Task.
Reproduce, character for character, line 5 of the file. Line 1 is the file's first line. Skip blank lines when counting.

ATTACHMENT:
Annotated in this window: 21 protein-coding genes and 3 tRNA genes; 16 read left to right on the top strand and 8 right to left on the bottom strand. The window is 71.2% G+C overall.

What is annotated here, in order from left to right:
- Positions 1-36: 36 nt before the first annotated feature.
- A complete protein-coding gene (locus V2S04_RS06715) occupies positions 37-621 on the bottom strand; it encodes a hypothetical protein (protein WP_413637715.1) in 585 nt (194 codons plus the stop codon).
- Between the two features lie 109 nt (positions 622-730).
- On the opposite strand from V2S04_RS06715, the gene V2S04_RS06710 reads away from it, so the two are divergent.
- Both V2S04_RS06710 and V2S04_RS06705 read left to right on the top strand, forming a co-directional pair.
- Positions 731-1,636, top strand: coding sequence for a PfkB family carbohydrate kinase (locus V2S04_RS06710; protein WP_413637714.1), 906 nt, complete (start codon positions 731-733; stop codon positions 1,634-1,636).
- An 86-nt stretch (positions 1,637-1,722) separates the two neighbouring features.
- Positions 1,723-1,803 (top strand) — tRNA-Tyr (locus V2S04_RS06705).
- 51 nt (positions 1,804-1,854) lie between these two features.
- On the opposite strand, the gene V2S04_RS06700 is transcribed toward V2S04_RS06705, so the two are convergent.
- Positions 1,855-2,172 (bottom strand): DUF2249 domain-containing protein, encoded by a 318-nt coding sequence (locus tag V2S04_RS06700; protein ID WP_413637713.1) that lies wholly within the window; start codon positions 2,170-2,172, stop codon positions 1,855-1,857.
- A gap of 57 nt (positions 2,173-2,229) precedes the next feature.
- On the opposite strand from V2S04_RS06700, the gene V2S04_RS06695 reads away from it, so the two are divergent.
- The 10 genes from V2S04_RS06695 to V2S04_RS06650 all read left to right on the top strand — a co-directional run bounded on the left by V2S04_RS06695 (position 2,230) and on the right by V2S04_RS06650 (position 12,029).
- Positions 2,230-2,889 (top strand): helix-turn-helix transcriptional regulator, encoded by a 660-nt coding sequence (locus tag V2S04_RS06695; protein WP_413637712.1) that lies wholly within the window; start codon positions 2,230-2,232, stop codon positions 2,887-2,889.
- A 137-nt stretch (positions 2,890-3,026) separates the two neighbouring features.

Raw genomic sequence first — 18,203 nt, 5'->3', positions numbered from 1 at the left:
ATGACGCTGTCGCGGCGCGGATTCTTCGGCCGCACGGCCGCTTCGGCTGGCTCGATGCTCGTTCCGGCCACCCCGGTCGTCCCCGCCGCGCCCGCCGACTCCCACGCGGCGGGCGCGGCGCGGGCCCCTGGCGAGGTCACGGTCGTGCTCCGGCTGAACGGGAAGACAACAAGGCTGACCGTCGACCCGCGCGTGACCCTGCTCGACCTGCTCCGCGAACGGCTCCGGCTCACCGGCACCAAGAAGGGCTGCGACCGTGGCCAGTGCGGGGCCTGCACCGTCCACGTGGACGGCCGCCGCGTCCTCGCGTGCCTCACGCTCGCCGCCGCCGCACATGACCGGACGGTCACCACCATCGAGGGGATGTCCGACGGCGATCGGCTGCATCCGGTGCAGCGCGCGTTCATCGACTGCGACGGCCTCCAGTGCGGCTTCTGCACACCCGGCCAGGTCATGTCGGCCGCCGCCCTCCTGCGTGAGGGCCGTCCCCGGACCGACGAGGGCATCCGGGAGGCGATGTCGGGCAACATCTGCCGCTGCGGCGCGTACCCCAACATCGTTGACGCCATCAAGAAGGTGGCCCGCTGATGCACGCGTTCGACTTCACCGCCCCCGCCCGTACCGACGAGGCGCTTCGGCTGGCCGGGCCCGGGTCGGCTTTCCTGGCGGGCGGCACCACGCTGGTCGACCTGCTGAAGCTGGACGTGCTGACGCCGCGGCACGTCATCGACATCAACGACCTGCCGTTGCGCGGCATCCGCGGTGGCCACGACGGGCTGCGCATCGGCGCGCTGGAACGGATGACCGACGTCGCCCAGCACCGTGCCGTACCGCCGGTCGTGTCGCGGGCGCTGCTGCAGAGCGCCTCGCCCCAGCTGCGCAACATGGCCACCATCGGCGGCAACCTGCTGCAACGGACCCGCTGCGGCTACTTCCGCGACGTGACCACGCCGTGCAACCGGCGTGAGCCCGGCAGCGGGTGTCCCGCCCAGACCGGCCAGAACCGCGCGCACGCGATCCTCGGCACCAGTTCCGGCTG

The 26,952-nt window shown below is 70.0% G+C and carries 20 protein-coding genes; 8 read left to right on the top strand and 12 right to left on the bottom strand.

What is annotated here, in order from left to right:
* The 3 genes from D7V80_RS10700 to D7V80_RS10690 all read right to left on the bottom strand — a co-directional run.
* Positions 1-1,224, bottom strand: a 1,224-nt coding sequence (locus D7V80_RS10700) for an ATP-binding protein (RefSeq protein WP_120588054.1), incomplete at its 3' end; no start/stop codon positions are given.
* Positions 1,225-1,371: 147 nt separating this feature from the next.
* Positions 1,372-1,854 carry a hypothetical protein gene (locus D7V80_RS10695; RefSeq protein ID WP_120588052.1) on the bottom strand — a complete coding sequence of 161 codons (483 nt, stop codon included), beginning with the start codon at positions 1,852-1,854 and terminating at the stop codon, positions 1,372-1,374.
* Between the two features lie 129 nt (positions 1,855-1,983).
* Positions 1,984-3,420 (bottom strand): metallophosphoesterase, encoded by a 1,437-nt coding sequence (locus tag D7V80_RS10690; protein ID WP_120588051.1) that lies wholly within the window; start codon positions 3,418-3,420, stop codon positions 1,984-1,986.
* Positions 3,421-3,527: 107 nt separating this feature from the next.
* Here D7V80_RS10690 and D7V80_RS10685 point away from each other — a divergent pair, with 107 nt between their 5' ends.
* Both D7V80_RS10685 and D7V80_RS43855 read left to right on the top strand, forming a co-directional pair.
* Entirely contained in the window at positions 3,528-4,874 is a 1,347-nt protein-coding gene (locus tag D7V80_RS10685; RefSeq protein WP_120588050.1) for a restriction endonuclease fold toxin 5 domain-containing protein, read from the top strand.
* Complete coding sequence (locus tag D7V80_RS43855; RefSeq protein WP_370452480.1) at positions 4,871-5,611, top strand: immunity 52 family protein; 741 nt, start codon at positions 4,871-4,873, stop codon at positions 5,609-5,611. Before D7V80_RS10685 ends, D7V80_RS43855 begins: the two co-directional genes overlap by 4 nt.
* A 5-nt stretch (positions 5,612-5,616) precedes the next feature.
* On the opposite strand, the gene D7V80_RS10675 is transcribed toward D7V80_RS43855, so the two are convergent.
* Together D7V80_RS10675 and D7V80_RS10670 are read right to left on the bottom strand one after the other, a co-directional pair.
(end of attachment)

- Between the two features lie 109 nt (positions 622-730).